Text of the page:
Unfit to Print [Editorial on New York Times Coverage of Rebuilding of St Nicholas Church at Ground Zero]

A rendering of the new St. Nicholas Greek Orthodox Church, with conceptual images of a landscaped open space known as Liberty Park

A rendering of the new St. Nicholas Greek Orthodox Church, with conceptual images of a landscaped open space known as Liberty Park

Source: The National Herald

Though we often agree that the New York Times, long regarded as “the paper of record” lives up to its tagline, “all the news that’s fit to print,” we believe that in the case of its October 31 story regarding the soon-to-be rebuilt St. Nicholas Greek Orthodox Church at Ground Zero, the Times has fallen short of that standard.

The Times’ acknowledgment that St. Nicholas’ design, as created by renowned architect Santiago Calatrava, was inspired by the Agia Sophia and the Church of the Holy Savior in Chora – both early Christian churches – it points out that both were later used as mosques and that because St. Nicholas will look like them “will almost certainly ignite a new round of debate over the role of religion at or around the World Trade Center. In 2010, national attention focused on a bitter fight over an Islamic community center and mosque that was proposed nearby.”

Why would the Times make that leap? Why would it take a wonderful moment, such as the progress of the Church’s rebuilding – years after it had been crushed into rubble during the 9/11 attack at Ground Zero – and link it with a story about religious intolerance from 2010 that has since stopped festering?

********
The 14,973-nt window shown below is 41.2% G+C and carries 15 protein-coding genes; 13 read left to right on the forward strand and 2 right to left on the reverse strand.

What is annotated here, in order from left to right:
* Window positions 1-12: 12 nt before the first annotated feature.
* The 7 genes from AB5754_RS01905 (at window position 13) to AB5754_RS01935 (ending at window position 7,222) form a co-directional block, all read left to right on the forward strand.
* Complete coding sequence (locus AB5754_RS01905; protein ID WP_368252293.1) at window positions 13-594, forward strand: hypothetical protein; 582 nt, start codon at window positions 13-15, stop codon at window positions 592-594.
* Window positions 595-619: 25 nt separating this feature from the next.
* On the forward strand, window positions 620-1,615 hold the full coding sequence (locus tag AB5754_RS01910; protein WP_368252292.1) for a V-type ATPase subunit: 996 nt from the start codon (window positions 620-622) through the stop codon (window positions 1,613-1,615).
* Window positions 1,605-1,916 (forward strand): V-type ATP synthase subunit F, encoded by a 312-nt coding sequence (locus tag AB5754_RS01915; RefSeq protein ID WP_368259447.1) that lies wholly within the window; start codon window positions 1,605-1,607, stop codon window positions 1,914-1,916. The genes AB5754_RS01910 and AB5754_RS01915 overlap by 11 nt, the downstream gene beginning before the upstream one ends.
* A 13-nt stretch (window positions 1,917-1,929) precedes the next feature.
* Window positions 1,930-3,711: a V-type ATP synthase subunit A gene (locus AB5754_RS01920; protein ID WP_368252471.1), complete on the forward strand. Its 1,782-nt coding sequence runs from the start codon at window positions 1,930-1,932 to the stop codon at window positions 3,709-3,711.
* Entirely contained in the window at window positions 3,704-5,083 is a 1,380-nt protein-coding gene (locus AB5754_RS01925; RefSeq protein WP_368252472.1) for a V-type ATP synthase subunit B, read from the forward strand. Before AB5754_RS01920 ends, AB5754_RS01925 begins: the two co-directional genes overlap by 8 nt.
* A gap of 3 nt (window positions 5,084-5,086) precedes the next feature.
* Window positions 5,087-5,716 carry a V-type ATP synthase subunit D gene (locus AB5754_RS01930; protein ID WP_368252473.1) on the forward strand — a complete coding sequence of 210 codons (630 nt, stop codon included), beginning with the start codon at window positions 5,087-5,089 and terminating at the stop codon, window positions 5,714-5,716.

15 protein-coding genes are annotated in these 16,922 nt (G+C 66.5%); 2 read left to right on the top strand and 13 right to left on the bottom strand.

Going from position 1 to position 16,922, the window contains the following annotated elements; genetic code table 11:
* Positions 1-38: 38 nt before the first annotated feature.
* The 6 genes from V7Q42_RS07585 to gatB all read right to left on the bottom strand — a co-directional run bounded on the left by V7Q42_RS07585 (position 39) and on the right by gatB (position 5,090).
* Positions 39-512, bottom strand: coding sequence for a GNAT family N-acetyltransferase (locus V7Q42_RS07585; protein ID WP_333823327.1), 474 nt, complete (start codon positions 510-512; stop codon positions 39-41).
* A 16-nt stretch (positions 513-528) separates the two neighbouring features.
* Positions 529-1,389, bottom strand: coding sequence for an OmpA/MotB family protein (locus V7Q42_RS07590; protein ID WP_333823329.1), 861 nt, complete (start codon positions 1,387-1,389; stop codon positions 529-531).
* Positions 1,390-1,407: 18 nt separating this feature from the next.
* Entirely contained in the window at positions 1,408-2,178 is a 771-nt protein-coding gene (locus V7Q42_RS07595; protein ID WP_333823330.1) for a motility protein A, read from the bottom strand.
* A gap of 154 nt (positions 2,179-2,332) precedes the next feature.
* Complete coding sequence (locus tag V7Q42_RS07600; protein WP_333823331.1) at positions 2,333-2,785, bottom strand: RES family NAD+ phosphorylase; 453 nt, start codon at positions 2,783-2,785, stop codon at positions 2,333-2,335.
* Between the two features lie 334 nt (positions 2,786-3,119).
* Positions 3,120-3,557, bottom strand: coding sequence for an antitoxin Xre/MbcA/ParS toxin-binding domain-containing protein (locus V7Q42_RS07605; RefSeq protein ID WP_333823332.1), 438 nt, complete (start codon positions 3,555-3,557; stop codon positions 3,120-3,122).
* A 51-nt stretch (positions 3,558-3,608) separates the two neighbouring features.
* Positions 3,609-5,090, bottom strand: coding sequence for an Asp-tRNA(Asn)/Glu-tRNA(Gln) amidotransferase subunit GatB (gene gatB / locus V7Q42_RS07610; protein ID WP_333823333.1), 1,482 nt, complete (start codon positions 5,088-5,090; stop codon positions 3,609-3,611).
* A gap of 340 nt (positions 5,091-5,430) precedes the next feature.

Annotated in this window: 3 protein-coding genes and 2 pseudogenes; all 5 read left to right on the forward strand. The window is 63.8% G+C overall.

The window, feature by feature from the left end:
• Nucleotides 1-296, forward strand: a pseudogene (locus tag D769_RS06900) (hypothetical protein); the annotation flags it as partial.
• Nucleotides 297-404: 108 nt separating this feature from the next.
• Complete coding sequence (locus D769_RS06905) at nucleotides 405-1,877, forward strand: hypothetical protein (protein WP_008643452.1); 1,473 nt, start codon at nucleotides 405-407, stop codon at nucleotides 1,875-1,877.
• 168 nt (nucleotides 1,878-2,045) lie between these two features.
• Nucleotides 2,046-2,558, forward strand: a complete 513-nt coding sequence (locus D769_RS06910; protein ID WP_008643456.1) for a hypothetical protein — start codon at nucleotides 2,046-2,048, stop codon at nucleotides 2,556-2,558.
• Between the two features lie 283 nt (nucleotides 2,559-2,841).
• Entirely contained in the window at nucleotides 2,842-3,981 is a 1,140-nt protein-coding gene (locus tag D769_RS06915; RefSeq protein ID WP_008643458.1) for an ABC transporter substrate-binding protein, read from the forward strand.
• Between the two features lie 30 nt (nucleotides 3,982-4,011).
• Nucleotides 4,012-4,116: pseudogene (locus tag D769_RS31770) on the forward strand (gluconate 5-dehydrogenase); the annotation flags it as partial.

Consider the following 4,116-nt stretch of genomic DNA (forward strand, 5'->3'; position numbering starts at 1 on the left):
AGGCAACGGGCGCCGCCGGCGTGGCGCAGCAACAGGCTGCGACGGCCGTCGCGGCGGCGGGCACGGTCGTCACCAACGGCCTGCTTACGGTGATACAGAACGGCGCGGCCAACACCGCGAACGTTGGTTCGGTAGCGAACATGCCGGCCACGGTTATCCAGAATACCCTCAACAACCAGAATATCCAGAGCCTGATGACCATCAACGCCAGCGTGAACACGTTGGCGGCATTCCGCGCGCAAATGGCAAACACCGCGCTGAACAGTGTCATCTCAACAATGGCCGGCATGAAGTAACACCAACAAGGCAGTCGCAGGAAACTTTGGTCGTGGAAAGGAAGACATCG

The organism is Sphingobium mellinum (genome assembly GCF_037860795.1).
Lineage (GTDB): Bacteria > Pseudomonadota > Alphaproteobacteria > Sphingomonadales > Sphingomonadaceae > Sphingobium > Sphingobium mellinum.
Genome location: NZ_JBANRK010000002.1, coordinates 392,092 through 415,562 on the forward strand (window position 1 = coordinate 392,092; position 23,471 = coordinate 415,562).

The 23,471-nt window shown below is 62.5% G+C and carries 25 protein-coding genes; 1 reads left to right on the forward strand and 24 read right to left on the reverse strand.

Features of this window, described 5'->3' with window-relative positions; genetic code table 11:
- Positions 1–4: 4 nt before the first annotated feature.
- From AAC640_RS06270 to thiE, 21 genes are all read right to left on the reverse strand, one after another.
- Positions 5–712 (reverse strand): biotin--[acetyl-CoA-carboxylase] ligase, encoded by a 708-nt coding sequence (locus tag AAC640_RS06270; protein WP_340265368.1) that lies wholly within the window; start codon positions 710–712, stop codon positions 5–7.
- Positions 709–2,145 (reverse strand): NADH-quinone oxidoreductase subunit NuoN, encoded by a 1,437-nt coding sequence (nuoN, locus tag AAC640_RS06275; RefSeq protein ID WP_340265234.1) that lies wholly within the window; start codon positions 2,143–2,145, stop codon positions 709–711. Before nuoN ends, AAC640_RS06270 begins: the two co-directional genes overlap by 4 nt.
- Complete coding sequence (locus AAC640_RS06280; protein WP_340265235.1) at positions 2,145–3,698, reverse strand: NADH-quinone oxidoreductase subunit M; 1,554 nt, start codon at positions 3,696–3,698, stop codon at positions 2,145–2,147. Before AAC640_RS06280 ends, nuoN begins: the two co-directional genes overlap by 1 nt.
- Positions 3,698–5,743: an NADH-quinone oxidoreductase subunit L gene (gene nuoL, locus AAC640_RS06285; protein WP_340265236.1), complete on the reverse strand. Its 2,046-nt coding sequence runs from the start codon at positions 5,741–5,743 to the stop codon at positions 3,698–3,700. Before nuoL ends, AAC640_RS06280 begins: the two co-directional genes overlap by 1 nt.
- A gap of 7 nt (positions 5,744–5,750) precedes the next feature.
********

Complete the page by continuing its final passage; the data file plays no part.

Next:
Perhaps the Times was being preemptively cautious, and we surely believe that it would strongly oppose any potential backlash against the Church’s design, based on any animosity arising from misconceptions that the architecture is rooted in Islam rather than in Christianity.

Nonetheless, even if the conclusion to which they jumped was influenced by good intentions, it is difficult for us to see how the reconstruction of the ruined church bears any relation to the outcry about a the mosque that had been built near, not on, Ground Zero in 2010.

Despite that lapse of judgment, there is good news to report. First, the Church’s high-profile location can serve as an opportunity to showcase the Greek Orthodox faith, which millions of Americans – Christian and non-Christian alike – do not even realize exists, let alone was the foundation of Christianity. Second, the renderings of the new church and the surrounding area that have been released are very impressive.

It is amazing just to think that at this monument of American and global history – where 12 years after the 9/11 catastrophe the debris has been cleared away, making way for a foundation where some of the most imposing buildings in the world now stand – an impressive Greek church will join them.

The architect, Calatrava, is well-known to Greeks from his work designing the 2004 Athens Olympics stadium. His choice for St. Nicholas’ design was wise where architectural symbolism is concerned. New York City has much in common with the city of Constantine, the capital of one of history’s greatest empires, which reigned as the greatest city and commercial center in Europe for almost 1000 years.

New York is the commercial capital of a great modern empire. And in the historic space at Ground Zero, the part of the city that juts into the harbor – a place similar to where Justinian chose to build his Great Church – a new, modern Aghia Sophia will be built. And even though New York has a comparatively smaller Greek population, the new St. Nicholas will help give rise to a new, modern, multicultural empire here in the United States.


 

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